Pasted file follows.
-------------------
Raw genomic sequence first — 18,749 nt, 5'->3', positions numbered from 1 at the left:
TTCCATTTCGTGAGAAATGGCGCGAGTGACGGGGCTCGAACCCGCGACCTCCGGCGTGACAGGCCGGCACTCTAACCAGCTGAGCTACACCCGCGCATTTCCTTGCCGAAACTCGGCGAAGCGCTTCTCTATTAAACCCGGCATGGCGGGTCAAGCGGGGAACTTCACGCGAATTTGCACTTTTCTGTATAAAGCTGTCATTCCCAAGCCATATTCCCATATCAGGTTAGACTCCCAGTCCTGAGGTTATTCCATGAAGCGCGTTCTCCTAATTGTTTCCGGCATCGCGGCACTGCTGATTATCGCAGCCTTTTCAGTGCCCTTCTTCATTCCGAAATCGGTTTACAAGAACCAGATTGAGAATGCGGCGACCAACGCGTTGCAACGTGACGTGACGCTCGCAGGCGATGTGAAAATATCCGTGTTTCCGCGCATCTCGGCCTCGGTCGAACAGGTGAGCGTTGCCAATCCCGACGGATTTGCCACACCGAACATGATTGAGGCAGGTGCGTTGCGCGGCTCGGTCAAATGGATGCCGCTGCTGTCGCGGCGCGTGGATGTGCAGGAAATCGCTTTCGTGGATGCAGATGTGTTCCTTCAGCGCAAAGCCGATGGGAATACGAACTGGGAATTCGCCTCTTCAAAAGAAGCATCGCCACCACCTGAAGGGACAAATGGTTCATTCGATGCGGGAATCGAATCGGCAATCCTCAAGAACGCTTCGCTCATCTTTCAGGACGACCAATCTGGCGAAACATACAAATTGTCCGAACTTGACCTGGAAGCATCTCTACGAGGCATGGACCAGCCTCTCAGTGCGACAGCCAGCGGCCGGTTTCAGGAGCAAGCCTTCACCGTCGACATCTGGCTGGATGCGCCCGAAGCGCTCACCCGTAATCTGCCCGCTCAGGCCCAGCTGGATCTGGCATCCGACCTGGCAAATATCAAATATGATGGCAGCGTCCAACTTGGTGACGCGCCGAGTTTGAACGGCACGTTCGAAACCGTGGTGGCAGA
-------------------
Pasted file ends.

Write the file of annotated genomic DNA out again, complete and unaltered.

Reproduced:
Raw genomic sequence first — 18,749 nt, 5'->3', positions numbered from 1 at the left:
TTCCATTTCGTGAGAAATGGCGCGAGTGACGGGGCTCGAACCCGCGACCTCCGGCGTGACAGGCCGGCACTCTAACCAGCTGAGCTACACCCGCGCATTTCCTTGCCGAAACTCGGCGAAGCGCTTCTCTATTAAACCCGGCATGGCGGGTCAAGCGGGGAACTTCACGCGAATTTGCACTTTTCTGTATAAAGCTGTCATTCCCAAGCCATATTCCCATATCAGGTTAGACTCCCAGTCCTGAGGTTATTCCATGAAGCGCGTTCTCCTAATTGTTTCCGGCATCGCGGCACTGCTGATTATCGCAGCCTTTTCAGTGCCCTTCTTCATTCCGAAATCGGTTTACAAGAACCAGATTGAGAATGCGGCGACCAACGCGTTGCAACGTGACGTGACGCTCGCAGGCGATGTGAAAATATCCGTGTTTCCGCGCATCTCGGCCTCGGTCGAACAGGTGAGCGTTGCCAATCCCGACGGATTTGCCACACCGAACATGATTGAGGCAGGTGCGTTGCGCGGCTCGGTCAAATGGATGCCGCTGCTGTCGCGGCGCGTGGATGTGCAGGAAATCGCTTTCGTGGATGCAGATGTGTTCCTTCAGCGCAAAGCCGATGGGAATACGAACTGGGAATTCGCCTCTTCAAAAGAAGCATCGCCACCACCTGAAGGGACAAATGGTTCATTCGATGCGGGAATCGAATCGGCAATCCTCAAGAACGCTTCGCTCATCTTTCAGGACGACCAATCTGGCGAAACATACAAATTGTCCGAACTTGACCTGGAAGCATCTCTACGAGGCATGGACCAGCCTCTCAGTGCGACAGCCAGCGGCCGGTTTCAGGAGCAAGCCTTCACCGTCGACATCTGGCTGGATGCGCCCGAAGCGCTCACCCGTAATCTGCCCGCTCAGGCCCAGCTGGATCTGGCATCCGACCTGGCAAATATCAAATATGATGGCAGCGTCCAACTTGGTGACGCGCCGAGTTTGAACGGCACGTTCGAAACCGTGGTGGCAGA